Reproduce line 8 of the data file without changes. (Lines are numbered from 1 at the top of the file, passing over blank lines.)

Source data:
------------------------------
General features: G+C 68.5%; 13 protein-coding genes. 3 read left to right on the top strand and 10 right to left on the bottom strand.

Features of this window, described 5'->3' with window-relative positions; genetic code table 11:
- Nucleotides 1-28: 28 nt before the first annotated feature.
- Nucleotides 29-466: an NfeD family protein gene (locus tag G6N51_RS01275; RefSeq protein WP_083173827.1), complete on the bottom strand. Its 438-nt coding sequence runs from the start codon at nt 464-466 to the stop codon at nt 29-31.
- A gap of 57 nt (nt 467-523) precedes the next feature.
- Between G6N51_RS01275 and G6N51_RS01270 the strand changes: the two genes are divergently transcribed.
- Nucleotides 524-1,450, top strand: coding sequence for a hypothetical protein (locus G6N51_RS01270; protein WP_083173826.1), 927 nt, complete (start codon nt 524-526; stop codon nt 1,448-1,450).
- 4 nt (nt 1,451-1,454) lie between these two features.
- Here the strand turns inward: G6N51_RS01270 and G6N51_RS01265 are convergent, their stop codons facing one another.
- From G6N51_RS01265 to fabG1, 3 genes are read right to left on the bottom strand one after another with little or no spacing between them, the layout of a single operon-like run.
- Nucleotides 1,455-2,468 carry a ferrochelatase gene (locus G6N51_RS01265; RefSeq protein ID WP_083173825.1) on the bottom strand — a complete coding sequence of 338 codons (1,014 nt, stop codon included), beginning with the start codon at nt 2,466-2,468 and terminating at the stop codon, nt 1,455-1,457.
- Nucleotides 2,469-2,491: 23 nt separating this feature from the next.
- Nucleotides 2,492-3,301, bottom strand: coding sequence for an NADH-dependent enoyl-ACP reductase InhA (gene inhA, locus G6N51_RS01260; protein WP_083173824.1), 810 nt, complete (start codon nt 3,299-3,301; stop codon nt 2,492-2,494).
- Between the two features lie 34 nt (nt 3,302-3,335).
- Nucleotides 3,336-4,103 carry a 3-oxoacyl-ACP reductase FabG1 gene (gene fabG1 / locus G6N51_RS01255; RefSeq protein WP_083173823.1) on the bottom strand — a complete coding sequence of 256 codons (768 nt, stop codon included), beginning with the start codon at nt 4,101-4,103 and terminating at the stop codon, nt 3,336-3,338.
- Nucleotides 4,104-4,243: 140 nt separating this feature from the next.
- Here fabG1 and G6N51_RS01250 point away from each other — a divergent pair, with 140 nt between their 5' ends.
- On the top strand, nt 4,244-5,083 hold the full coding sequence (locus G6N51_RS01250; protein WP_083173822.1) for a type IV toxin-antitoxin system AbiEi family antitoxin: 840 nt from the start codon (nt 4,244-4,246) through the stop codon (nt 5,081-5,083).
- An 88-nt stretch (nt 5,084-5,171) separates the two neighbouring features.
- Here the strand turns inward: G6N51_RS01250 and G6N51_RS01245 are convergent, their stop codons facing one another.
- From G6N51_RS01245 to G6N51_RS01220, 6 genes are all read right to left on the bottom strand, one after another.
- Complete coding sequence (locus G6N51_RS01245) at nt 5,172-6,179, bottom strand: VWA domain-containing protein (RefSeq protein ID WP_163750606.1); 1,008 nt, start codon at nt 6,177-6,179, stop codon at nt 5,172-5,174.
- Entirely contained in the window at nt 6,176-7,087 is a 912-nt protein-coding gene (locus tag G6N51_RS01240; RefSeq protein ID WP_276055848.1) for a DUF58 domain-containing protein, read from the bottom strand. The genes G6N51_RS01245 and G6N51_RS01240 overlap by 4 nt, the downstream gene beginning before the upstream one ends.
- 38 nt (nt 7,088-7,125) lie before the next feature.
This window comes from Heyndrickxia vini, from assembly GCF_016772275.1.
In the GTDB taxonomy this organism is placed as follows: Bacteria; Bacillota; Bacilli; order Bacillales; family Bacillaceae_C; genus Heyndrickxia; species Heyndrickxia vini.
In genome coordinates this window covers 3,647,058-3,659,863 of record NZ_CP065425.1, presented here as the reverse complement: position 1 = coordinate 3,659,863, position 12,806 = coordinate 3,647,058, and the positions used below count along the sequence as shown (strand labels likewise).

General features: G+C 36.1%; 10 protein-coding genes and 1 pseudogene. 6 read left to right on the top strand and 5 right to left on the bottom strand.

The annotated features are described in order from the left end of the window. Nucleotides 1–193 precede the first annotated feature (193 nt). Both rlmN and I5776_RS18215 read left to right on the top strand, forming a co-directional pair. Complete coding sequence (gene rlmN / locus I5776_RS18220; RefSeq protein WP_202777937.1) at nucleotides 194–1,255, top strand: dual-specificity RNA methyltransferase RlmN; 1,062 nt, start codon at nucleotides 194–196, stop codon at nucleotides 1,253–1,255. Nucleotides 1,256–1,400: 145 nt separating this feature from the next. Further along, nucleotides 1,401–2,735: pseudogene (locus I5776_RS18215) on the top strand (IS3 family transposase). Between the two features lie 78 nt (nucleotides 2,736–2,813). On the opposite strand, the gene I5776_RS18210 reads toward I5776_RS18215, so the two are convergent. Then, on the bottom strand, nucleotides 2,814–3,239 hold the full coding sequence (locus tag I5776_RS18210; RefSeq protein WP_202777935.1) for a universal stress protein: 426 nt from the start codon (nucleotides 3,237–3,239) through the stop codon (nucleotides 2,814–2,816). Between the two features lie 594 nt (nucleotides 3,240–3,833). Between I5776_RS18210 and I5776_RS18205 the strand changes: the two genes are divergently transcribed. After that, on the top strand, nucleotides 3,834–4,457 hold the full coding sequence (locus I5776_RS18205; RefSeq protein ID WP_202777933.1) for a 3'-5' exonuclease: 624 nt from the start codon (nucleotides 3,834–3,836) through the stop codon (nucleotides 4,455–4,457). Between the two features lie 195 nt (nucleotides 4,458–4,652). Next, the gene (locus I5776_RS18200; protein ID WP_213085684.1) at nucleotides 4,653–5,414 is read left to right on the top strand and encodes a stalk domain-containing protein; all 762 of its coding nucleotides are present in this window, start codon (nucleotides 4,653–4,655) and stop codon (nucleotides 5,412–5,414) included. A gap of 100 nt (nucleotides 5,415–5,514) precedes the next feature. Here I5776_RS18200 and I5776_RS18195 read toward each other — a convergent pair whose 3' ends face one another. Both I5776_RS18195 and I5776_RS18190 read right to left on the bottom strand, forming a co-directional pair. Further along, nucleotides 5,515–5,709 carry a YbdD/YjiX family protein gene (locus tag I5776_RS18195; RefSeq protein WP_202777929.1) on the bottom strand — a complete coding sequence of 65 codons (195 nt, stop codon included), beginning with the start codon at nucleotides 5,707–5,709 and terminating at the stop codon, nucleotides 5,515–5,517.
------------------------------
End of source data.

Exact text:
- 4 nt (nt 1,451-1,454) lie between these two features.